I'm about to enter into early stage discussions with a contract manufacturer and EMC testing facility so I can get all the DFM stuff right from the start. I want to get a working prototype as soon as possible but I'm thinking I should probably wait to talk to the EMC testing place before I decide on the new nRF52 module as I'd prefer not to have to swap it out again.

The current design has a 2x06 2.54mm pitch female header on it which is probably where the display will be mounted (it could be optional). The header could also be used to connect other sensors or I2C/SPI devices.

A couple of questions I have:
  • What are your overall impressions? Would you find this useful?
  • Do you care about having a case? Either way it would be potted (or at least conformally coated) but it would make it more rugged and slightly larger.
  • Is a standard display (in addition to bluetooth support) something that people want?
  • Is an external connector important? E.g. some people may want to add a temp or RPM sensor etc. It's something that could compromise the water resistance a bit.
  • Would anybody here actually use this above 60V?
Last edited by flangefrog on Apr 28 2019 8:21am, edited 3 times in total.

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Re: Bluetooth DC energy monitor

Post by Grantmac » Apr 23 2019 10:54am

I would be VERY interested, but only if it is available with 84v and 50a continuous.

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Re: Bluetooth DC energy monitor

Post by flangefrog » Apr 23 2019 11:31am

I think 50A continuous will be no problem provided you can currently use an XT60 without melting it. Technically XT60 connectors are only rated at 30A continuous, 60 peak but they are usually sold as 60A continuous. Ezee use MT60s on most of their new hub motors which use up to 80A phase current (but maybe it's 80A/3 per terminal). I don't know of a single Ezee bike in New Zealand that's ever had one of those fail.

The shunts are available down to 0.2mΩ but it wouldn't be necessary to go that low. I've designed the board so there will be a big manual solder bridge from the connectors to the shunt. The jumper on the other side will probably be beefed up and will also have a lot of solder.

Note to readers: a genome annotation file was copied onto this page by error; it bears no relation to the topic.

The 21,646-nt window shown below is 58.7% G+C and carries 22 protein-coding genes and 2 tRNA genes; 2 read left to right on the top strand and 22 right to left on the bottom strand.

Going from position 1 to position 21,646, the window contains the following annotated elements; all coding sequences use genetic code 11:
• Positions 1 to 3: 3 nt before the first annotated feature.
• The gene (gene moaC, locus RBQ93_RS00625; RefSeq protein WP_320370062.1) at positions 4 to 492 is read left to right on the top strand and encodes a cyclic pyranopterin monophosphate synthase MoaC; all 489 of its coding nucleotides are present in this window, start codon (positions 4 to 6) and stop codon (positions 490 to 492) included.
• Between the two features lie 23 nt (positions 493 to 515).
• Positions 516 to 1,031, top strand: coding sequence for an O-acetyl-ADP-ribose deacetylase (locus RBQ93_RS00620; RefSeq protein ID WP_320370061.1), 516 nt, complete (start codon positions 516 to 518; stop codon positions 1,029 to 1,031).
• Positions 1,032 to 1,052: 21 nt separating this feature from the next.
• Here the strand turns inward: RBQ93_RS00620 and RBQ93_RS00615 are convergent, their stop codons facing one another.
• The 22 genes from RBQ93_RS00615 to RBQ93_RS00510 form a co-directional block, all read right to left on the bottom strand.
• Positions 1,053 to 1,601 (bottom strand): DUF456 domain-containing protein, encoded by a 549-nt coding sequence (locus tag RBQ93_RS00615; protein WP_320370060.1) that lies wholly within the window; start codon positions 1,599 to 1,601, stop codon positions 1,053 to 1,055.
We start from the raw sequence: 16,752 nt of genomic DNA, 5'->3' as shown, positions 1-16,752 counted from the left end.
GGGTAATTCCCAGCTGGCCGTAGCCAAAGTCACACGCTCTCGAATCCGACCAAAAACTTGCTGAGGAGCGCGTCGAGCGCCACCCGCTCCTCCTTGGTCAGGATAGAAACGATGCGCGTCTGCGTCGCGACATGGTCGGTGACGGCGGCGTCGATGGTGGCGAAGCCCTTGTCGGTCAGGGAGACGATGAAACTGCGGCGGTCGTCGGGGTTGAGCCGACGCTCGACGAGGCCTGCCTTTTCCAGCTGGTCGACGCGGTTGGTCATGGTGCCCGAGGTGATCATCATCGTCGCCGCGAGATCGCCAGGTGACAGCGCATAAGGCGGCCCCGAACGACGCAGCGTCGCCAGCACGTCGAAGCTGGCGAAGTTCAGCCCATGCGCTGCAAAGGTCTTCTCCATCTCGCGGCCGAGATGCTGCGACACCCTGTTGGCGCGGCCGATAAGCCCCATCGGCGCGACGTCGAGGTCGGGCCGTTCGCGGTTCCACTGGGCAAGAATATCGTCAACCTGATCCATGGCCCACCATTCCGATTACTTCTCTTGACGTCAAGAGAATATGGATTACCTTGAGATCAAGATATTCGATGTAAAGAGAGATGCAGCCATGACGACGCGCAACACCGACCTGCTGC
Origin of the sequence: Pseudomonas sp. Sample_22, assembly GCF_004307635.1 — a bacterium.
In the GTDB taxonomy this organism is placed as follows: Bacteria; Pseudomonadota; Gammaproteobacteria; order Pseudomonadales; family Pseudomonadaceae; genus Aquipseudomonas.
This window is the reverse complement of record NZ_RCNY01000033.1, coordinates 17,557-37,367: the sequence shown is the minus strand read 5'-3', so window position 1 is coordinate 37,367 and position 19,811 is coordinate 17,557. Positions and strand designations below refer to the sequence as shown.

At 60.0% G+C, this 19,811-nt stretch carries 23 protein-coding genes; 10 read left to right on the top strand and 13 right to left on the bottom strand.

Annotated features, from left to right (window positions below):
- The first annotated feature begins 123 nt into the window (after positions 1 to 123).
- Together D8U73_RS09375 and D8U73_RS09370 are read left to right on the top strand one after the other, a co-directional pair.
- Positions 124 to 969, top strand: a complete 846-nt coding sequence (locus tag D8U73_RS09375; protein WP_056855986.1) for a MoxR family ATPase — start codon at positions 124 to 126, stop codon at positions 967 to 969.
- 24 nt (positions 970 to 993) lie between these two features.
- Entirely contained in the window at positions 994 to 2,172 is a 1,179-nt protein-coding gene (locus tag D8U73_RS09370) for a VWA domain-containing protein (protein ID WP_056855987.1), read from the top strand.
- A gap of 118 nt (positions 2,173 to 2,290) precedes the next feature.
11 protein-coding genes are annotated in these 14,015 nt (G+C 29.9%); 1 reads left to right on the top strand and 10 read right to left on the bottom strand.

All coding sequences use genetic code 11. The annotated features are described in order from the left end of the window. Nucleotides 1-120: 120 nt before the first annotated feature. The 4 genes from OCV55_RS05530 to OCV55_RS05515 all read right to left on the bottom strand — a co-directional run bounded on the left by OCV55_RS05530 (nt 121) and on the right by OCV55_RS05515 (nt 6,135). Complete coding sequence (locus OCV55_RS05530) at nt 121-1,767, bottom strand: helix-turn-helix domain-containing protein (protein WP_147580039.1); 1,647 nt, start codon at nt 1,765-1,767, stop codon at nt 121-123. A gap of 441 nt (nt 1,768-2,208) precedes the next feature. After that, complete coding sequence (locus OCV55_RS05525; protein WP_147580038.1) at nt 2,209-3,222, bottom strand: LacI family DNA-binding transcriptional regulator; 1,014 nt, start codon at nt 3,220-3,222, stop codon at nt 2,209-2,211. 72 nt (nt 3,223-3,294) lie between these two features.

The limiting factor for the voltage is currently the power dissipation of the linear regulator when the TFT display is on. This would probably not be an issue with an OLED. I'm thinking this could be managed (or simply don't use a display above 60V) but I'm also looking into using a buck converter. There is also the issue of trace clearance (current design should be compatible with IPC2221B) and maybe lack of isolation of the external connector. I also need to investigate any safety certifications that may be required for higher voltages.

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Re: Bluetooth DC energy monitor

Post by fordtheriver » Apr 23 2019 9:44pm

Pretty neat project! I remember trying to find "smart" power meters for my ebike but they all seemed pretty expensive. I recently completed a similar project where I found power consumption by communicating with a JBD BMS. While the BMS interface side may not be relevant to you, I did create an LCD display to output data. It may be cool to make an LCD display so don't need to pull out your phone/mount it on the handlebars when riding. Anyways, here's the GitHub repository for that project.

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Re: Bluetooth DC energy monitor

Post by flangefrog » Apr 24 2019 2:23am

I had a quick chat to the EMC test lab today. The tech guy wasn't in but they indicated the costs for certification would likely be much lower than what I was expecting. They're not far away from me which is good. I'll try to set up a meeting when the tech guy is back.
fordtheriver wrote:
Apr 23 2019 9:44pm
Pretty neat project! I remember trying to find "smart" power meters for my ebike but they all seemed pretty expensive. I recently completed a similar project where I found power consumption by communicating with a JBD BMS. While the BMS interface side may not be relevant to you, I did create an LCD display to output data. It may be cool to make an LCD display so don't need to pull out your phone/mount it on the handlebars when riding. Anyways, here's the GitHub repository for that project.